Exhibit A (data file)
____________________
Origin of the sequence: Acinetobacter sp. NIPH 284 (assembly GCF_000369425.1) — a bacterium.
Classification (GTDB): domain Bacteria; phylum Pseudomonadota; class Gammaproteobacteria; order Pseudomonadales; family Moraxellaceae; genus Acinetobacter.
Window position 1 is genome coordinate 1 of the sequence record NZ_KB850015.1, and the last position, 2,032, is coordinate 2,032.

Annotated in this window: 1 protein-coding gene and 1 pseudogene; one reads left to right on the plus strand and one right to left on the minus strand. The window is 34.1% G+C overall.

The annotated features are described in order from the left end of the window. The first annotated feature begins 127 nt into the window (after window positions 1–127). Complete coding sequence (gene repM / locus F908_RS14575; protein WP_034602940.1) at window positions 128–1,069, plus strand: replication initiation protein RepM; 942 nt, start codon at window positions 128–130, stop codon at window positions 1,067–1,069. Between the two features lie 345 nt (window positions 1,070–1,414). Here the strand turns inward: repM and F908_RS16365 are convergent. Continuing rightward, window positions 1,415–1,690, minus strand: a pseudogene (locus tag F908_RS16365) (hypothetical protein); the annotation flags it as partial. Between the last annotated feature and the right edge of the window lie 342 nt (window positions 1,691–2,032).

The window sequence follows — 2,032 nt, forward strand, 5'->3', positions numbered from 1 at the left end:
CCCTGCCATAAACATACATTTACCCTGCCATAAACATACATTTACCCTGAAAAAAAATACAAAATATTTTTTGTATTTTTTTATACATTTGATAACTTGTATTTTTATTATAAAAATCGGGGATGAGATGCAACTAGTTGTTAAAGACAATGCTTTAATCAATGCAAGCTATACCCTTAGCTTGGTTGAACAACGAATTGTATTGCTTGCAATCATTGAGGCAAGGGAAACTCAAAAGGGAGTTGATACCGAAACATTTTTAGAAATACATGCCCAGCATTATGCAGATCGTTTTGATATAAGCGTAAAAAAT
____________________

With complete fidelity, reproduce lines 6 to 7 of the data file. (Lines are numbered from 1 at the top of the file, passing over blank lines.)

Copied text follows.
The window sequence follows — 2,032 nt, forward strand, 5'->3', positions numbered from 1 at the left end:
CCCTGCCATAAACATACATTTACCCTGCCATAAACATACATTTACCCTGAAAAAAAATACAAAATATTTTTTGTATTTTTTTATACATTTGATAACTTGTATTTTTATTATAAAAATCGGGGATGAGATGCAACTAGTTGTTAAAGACAATGCTTTAATCAATGCAAGCTATACCCTTAGCTTGGTTGAACAACGAATTGTATTGCTTGCAATCATTGAGGCAAGGGAAACTCAAAAGGGAGTTGATACCGAAACATTTTTAGAAATACATGCCCAGCATTATGCAGATCGTTTTGATATAAGCGTAAAAAAT